Human nature is always the same. It was so with Johnson and Goldsmith. They would allow no one to have any merit but themselves. The very attempt was a piece of presumption, and a trespass upon their privileged rights. I remember a poem that came out, and that was sent to Sir Joshua: his

servant Ralph had instructions to bring it in just after dinner. Goldsmith presently got hold of it, and seemed thrown into a rage before he had read a line of it. He then said, 'What wretched stuff is here! what cursed nonsense that is!' and kept all the while marking the passages with his thumb-nail, as if he would cut them in pieces. At last, Sir Joshua, who was provoked, interfered, and said, 'Nay, don't spoil my book, however.'


GOLDSMITH is well known by his writings to have been a man of genius and of very fine parts; but of his character and general deportment it is the hardest task any one can undertake to give a description. I will, however, attempt it, trusting to be excused if, in the spirit of a faithful historian, I record as well his singularities as his merits.

There are certain memoirs of him extant, from which we learn that his inclination co-operating with his fortunes, which were but scanty, led him into a course of life little differing from vagrancy, that deprived him of the benefits of regular study: it, however, gratified his humour, stored his mind with ideas and some knowledge, which, when he became settled, he improved by various reading; yet to all the graces of urbanity he was a stranger. With the greatest pretensions to polished manners, he was rude, and, when he most meant the contrary, absurd. He affected Johnson's style and manner of conversation, and when he had uttered, as he often would, a laboured sentence, so tumid as to be scarcely intelligible, would ask if that was not truly Johnsonian; yet he loved not Johnson, but rather envied him for his parts, and once entreated a friend to desist from praising him; for in doing so,' said he, you harrow up my very soul.'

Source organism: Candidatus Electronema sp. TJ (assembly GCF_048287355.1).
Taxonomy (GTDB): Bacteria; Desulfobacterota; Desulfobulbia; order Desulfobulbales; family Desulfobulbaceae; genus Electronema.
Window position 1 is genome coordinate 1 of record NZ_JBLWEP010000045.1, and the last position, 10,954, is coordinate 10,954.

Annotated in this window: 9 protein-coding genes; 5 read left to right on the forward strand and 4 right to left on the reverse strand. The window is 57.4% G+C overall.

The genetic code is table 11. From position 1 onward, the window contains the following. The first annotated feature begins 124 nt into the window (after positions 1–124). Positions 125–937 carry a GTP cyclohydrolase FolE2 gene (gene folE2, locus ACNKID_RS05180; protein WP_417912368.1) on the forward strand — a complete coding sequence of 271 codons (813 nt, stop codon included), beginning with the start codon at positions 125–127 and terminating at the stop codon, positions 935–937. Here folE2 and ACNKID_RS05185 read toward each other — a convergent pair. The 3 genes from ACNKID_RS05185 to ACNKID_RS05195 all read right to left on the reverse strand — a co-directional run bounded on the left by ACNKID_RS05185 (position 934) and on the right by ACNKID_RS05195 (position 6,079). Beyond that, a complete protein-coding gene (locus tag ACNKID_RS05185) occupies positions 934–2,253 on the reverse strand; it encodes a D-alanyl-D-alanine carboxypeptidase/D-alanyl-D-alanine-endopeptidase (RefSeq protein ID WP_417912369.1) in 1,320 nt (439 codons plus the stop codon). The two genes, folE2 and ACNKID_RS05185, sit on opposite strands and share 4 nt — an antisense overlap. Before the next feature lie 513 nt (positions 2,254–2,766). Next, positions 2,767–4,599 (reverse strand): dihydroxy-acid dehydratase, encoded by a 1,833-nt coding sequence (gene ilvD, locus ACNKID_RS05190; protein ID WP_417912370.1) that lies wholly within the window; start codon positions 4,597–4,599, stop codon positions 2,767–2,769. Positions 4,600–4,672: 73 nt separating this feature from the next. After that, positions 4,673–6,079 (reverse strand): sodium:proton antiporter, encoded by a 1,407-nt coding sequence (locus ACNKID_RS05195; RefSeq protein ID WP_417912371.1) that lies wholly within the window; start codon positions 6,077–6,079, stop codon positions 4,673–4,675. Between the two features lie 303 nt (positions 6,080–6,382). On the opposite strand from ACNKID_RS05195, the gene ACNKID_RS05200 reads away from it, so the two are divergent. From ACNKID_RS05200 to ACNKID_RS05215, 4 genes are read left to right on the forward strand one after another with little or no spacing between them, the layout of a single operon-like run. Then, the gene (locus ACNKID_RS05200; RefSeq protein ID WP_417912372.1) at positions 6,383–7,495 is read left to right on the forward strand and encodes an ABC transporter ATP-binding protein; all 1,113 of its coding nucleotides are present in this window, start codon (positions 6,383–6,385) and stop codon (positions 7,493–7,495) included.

He had some wit, but no humour, and never told a story but he spoiled it. The following anecdotes will convey some idea of the style and manner of his conversation.

He was used to say he could play on the German flute as well as most men, at other times as well as any man living; and in his poem of the Traveller has hinted at this attainment in the following lines:

'To kinder skies, where gentler manners reign,
I turn; and France displays her bright domain.
Gay, sprightly land of mirth and social ease,
Pleas'd with thyself, whom all the world can please,
How often have I led thy sportive choir,

With tuneless pipe, beside the murmuring Loire!
Where shading elms along the margin grew,
And, freshen'd from the waves, the zephyrs flew;
And haply, though my harsh touch, faltering still,
But mock'd all tune, and marr'd the dancer's skill,
Yet would the village praise my wondrous power,
And dance forgetful of the noontide hour.'

But, in truth, he understood not the character in which music is written, and played on that instrument, as many of the vulgar do, merely by ear. Roubiliac, the sculptor, a merry fellow, once heard him play, and, minding to put a trick on him, pretended to be charmed with his performance, as also that himself was skilled in the art, and entreated him to repeat the air that he might write it down. Goldsmith readily consenting, Roubiliac called for paper, and scored thereon a few five-lined staves, which having done, Goldsmith proceeded to play and Roubiliac to write; but his writing was only such random notes on the lines and spaces as any one might set down who had ever inspected a page of music. When they had both done, Roubiliac showed the paper to Goldsmith, who, looking it over with seeming great attention, said it was very correct, and that, if he had not seen him do it, he never could have believed his friend capable of writing music after him.